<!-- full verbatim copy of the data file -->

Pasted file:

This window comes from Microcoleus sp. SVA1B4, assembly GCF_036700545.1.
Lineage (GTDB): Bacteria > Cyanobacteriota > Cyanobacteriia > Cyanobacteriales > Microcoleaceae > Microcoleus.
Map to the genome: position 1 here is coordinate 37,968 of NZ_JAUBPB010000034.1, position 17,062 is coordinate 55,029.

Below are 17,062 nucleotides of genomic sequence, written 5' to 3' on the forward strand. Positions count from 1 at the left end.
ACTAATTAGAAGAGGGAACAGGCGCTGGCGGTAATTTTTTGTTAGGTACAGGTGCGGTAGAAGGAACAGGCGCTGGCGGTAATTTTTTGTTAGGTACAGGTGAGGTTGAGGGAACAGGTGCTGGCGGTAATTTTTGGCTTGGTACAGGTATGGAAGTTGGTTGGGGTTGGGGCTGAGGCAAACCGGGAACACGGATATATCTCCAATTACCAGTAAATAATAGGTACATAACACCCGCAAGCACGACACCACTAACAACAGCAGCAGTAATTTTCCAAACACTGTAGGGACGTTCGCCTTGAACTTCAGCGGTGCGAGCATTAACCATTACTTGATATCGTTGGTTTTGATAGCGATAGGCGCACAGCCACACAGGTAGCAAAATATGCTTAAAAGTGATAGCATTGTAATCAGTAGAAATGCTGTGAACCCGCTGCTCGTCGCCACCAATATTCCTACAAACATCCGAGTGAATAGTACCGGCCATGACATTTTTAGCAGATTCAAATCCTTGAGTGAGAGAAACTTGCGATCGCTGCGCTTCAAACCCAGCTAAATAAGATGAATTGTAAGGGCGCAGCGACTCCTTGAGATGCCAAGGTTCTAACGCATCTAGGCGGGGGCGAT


This window comes from Microcoleus sp. SVA1B4, assembly GCF_036700545.1.
Lineage (GTDB): Bacteria > Cyanobacteriota > Cyanobacteriia > Cyanobacteriales > Microcoleaceae > Microcoleus.
Map to the genome: position 1 here is coordinate 37,968 of NZ_JAUBPB010000034.1, position 17,062 is coordinate 55,029.

Below are 17,062 nucleotides of genomic sequence, written 5' to 3' on the forward strand. Positions count from 1 at the left end.
ACTAATTAGAAGAGGGAACAGGCGCTGGCGGTAATTTTTTGTTAGGTACAGGTGCGGTAGAAGGAACAGGCGCTGGCGGTAATTTTTTGTTAGGTACAGGTGAGGTTGAGGGAACAGGTGCTGGCGGTAATTTTTGGCTTGGTACAGGTATGGAAGTTGGTTGGGGTTGGGGCTGAGGCAAACCGGGAACACGGATATATCTCCAATTACCAGTAAATAATAGGTACATAACACCCGCAAGCACGACACCACTAACAACAGCAGCAGTAATTTTCCAAACACTGTAGGGACGTTCGCCTTGAACTTCAGCGGTGCGAGCATTAACCATTACTTGATATCGTTGGTTTTGATAGCGATAGGCGCACAGCCACACAGGTAGCAAAATATGCTTAAAAGTGATAGCATTGTAATCAGTAGAAATGCTGTGAACCCGCTGCTCGTCGCCACCAATATTCCTACAAACATCCGAGTGAATAGTACCGGCCATGACATTTTTAGCAGATTCAAATCCTTGAGTGAGAGAAACTTGCGATCGCTGCGCTTCAAACCCAGCTAAATAAGATGAATTGTAAGGGCGCAGCGACTCCTTGAGATGCCAAGGTTCTAACGCATCTAGGCGGGGGCGAT